Why The World Health Organization Is Struggling To Contain The Ebola Epidemic

CREDIT: AP Photo/ Michael Duff

A man and woman taking part in a Ebola prevention campaign holds a placard with an Ebola prevention in the city of Freetown, Sierra Leone

The globe is currently in the midst of the worst Ebola outbreak in history, which the World Health Organization (WHO) says will likely stretch on for at least six more months and result in at least 20,000 more infections. As experts are scrambling to stem the rate of infections, the UN agency says it desperately needs more money, more staff, and more global support to get the job done.

Although WHO has been responding to the Ebola crisis for months, the outbreak has shown no signs of slowing. Nearly 2,000 people have died, and infections have recently spread to Nigeria and Senegal. A third American missionary was just infected in Liberia and flown to an isolation unit in Nebraska.

“We don’t have enough health workers, doctors, nurses, drivers and contact tracers to handle the increasing number of cases,” Keiji Fukuda, the WHO’s assistant director-general for global health security, said on Thursday. “Most of the infections are happening in the community, and many people are unwilling to identify themselves as ill. And if they do, we don’t have enough ambulances to transport them or beds to treat them yet.”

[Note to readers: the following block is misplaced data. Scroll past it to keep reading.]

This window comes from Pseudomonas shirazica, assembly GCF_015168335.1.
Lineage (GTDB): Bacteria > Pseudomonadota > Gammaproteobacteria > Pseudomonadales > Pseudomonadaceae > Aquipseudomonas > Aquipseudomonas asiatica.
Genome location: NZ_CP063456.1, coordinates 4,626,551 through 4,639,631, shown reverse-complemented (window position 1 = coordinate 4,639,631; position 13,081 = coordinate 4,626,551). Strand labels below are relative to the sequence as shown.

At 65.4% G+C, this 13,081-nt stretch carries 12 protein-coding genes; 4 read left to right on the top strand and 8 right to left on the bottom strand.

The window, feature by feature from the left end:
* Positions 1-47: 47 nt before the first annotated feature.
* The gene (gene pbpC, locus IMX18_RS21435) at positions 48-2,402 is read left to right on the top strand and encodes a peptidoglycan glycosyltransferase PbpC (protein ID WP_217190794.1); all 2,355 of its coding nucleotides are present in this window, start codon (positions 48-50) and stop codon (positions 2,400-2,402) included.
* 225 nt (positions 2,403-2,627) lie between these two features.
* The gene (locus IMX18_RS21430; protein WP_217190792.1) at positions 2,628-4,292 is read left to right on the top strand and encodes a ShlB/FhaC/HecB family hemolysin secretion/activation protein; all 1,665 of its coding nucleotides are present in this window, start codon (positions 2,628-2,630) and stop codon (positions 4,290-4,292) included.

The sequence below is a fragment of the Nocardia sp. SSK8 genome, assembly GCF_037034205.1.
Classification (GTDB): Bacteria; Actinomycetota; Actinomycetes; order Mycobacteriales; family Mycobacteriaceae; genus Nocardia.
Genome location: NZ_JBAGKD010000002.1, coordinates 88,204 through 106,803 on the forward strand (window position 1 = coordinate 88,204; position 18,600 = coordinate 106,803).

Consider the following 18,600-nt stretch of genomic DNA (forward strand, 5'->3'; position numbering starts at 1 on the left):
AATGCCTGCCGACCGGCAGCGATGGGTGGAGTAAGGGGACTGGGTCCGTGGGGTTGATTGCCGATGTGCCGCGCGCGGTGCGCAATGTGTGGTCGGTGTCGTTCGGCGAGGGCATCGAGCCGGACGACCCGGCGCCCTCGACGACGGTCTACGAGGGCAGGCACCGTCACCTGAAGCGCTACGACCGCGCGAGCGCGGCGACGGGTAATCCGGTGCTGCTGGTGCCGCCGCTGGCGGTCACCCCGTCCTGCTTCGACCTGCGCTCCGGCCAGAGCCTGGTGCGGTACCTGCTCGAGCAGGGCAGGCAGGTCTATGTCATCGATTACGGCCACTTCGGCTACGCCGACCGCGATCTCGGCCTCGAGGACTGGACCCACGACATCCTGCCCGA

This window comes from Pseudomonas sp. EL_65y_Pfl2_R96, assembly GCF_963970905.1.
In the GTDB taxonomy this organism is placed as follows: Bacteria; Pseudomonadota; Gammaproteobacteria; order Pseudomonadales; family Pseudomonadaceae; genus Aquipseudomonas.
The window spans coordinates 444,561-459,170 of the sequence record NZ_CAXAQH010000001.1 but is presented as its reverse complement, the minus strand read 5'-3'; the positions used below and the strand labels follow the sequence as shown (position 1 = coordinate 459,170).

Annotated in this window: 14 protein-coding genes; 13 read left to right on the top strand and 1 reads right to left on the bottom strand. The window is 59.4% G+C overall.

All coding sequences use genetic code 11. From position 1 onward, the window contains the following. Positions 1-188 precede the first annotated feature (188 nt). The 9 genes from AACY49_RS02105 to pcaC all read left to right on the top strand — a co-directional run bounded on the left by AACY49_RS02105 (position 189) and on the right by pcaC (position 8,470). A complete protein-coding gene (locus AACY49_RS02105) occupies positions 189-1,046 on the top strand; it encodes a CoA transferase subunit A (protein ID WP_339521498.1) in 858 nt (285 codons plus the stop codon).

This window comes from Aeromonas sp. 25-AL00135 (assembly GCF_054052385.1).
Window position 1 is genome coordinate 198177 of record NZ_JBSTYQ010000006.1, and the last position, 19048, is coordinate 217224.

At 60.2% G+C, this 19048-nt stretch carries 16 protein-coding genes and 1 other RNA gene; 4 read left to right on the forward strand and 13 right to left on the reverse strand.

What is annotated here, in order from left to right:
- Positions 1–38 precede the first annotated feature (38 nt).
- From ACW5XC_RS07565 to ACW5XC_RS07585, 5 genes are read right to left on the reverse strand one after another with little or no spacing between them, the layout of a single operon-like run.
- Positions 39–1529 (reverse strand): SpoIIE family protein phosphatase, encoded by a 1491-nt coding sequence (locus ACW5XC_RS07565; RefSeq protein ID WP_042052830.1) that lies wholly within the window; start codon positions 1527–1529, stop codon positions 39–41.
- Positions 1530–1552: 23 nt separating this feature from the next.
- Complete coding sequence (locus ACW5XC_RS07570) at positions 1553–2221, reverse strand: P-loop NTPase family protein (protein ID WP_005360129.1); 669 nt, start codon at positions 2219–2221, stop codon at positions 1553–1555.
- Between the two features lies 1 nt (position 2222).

The global health agency estimates that it needs about $600 million in additional donations to fight the deadly virus in West Africa. In order to accomplish that, the international response needs to scale up to about four times what it currently is.

Most of WHO’s funding comes from donor countries and voluntary contributions from philanthropists like Bill and Melinda Gates. And, as detailed in the New York Times this week, recent budget cuts to the UN agency have undermined its ability to rapidly respond to public health threats. The global financial crisis forced WHO to slash nearly $1 billion from its proposed two-year budget, which led to a about a 16 percent reduction in staff.

“Its outbreak and emergency response units have been slashed, veterans who led previous fights against Ebola and other diseases have left, and scores of positions have been eliminated — precisely the kind of people and efforts that might have helped blunt the outbreak in West Africa before it ballooned into the worst Ebola epidemic ever recorded,” the New York Times reported.

As global health experts are putting out increasingly desperate calls for help, some American institutions are attempting to lend a hand. This week, the U.S. National Institutes of Health launched a much-anticipated trial in hopes of developing an effective Ebola treatment. USAID has started seeking members of the medical community who might be willing to volunteer in Western Africa. And members of U.S. Congress are requesting a hearing on the ongoing Ebola outbreak to figure out what can be done to address the health crisis.

“We are not in a position where we can afford to lose even a day,” David Nabarro, the senior system coordinator for the UN’s response to Ebola, said this week. “This outbreak is moving ahead of efforts to control it.”